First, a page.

SP 500 Earnings: SP 500 Earnings Beginning to “Return to Normal”

Flow out to the East Coast Friday for dinner with a new client, and I remember thinking “Everyone’s nervous, and everything seems overvalued” and then the following thought was, “Well, should that make me bullish as a contrarian sentiment gauge ?”

It’s a weird business, but the fact is so many people seem to be worried about a correction, and for good reason, and yet right there is the proverbial “wall of worry”.

An email went out to clients last week, looking at uncorrelated assets that have lagged badly for the last 12 – 15 years:

  • Gold: the GLD has still not taken out it’s Sept, 2011, $185.85 high. It’s 10-year return is negative, or maybe by now, just barely positive;
  • Emerging markets ex-China: It’s tough to own anything Chinese, but even the standard EM ETF or fund from June 30 ’07 has returned just 2% – 3% annually;
  • Europe / European ETF’s: thinking mainly about the EFA ETF.

No doubt there are others. Let me know your favorite “worst performers since 2009 – 2010 or before that.


With Walmart (WMT) and Cisco (CSCO) reporting this week, it’s the “unofficial” end of 3rd quarter ’21 reporting season, and the 3rd quarter hasn’t been that bad, despite the fears coming into the 3rd quarter earnings releases from several higher-profile commentators.

That being said, investor now face “tougher comps” in Q4 ’21 and 2022, so it’s likely readers and investors are going to see an emerging bearish tone to forward earnings.

And it’s not wrong, but it’s really more of a “return-to-normal” for annual SP 500 earnings and revenue growth, more than anything else.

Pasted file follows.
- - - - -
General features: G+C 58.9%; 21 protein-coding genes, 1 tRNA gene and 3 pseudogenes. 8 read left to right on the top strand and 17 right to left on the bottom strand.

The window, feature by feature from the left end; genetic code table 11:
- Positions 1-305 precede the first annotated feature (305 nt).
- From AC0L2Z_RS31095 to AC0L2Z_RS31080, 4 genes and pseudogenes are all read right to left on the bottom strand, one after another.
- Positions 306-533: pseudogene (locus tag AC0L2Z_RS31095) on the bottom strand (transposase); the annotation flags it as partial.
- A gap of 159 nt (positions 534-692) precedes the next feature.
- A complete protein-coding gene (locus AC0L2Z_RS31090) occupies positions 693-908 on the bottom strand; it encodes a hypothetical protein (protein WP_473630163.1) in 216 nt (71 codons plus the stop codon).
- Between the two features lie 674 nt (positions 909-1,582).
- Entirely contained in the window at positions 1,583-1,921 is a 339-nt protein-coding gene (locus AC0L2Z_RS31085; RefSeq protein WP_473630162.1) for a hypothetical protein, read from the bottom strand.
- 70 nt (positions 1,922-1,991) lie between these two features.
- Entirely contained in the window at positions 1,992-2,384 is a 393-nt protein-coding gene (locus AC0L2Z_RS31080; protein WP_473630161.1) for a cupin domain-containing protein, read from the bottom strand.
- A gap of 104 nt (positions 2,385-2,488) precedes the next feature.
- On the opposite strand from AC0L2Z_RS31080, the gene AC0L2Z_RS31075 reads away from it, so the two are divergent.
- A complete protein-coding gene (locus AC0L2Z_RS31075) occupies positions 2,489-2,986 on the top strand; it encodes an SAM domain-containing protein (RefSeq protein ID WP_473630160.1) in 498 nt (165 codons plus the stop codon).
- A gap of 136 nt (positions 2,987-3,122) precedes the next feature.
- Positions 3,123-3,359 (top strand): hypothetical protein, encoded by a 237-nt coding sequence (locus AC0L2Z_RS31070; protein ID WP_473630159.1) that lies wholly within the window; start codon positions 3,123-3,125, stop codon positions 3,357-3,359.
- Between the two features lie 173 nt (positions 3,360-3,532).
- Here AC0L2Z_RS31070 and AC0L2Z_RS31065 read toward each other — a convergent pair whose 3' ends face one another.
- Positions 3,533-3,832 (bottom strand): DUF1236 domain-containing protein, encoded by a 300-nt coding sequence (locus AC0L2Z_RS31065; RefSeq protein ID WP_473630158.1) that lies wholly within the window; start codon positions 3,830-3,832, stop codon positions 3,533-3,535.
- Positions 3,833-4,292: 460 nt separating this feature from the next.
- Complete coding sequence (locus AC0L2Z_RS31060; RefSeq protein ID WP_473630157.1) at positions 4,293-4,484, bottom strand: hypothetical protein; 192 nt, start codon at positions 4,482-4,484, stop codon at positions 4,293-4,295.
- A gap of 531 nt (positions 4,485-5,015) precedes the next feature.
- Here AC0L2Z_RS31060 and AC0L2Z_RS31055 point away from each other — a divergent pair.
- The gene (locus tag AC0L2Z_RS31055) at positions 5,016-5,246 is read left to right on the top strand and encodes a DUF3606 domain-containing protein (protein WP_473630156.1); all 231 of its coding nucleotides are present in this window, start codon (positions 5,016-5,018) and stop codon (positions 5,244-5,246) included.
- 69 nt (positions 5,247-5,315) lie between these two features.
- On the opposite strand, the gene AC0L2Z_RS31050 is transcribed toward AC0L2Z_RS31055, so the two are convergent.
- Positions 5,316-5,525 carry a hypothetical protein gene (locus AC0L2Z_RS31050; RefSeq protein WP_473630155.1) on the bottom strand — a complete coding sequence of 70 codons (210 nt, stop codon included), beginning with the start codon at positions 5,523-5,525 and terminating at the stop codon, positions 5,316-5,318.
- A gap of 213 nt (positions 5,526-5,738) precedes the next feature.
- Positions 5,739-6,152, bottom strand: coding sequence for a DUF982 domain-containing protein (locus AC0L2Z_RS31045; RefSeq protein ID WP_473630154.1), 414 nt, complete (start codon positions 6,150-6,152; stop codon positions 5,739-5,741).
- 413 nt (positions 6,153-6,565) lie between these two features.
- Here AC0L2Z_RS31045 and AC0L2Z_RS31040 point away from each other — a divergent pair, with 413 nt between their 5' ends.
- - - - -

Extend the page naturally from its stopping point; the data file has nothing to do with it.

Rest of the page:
What is worrisome today (and as a portfolio manager, there is ALWAYS something that is worrisome) is that more retail clients and even many institutional investors are worried about the stock market, while the real problem – if and when it does arise – may lay with the bond market(s).

SP 500 metrics: 

  • The forward 4-quarter estimate fell this week to $214.77 from last week’s $214.95. The forward estimate is returning to a more normal pattern where it jumps sharply higher at the start of a new quarter and then starts to slide gradually into the end of the quarter but remains above the final week print of the prior quarter. For example, the forward 4-quarter estimate for the last full week of September ’21 was $206.60 or roughly $206 – $207. The estimate jumped to $213.17 the first full week of October ’21 as we added a new quarter and drop off the old quarter for the “forward 4-quarter” estimate. As long as the forward 4-quarter estimate remains above $206 – $207 by the end of December ’21, the pattern is consistent with “normal” (i.e. non-pandemic) earnings patterns. This is actually the first sign that SP 500 earnings forecasts are beginning to return to non-pandemic patterns. Ed Yardeni has written about this pattern as has Jeff Miller (A Dash of Insight) in the earlier part of the 2010 decade.
  • The PE ratio this week was 21.8x exactly the same as last week;
  • The SP 500 earnings yield ticked up to 4.59% from last week’s 4.58%.

Looking ahead by quarter:

Data source: IBES data from Refinitiv

I love this table but it took me 10 years to start compiling the data this way, from Refinitiv’s Earnings Scorecard report, but readers can see the tone for Q4 ’21 or the bias to overall SP 500 EPS and revenue growth for the final quarter of the year is still positive.

With Q4 ’21 earnings releases, we will get guidance for 2022 and that’s will really move the needle for ’22 calendar year in terms of revisions.

Summary / conclusion: 

This blog logs or records a lot of data every weekend, and this week – with the CPI data – the 2-year Treasury yield jumped to 53 bp’s or double the 10/1/21 closing yield on the 2-year Treasury of 27 bp’s.

Most clients and investors are worried about the stock market today, but I worry far more about the bond market(s). Clients haven’t owned any direct high-grade bond fund exposure for 18 months, with investment grade credit spreads where they are and even high-yield credit spreads don’t offer all that much absolute yield.

The fact is “everything’s overvalued” or it sure seems like it.

If there is a problem in the bond market there is a problem with everything i.e. the stock market, bond market, housing, anything financed, but all I’ve done today is add to the crescendo of negative voices in the market. It seems like pessimism is rampant and no one wants to be bullish (except maybe Tom Lee and he’s had it right all along).

Just one opinion – take it all with great skepticism.

Thanks for reading.


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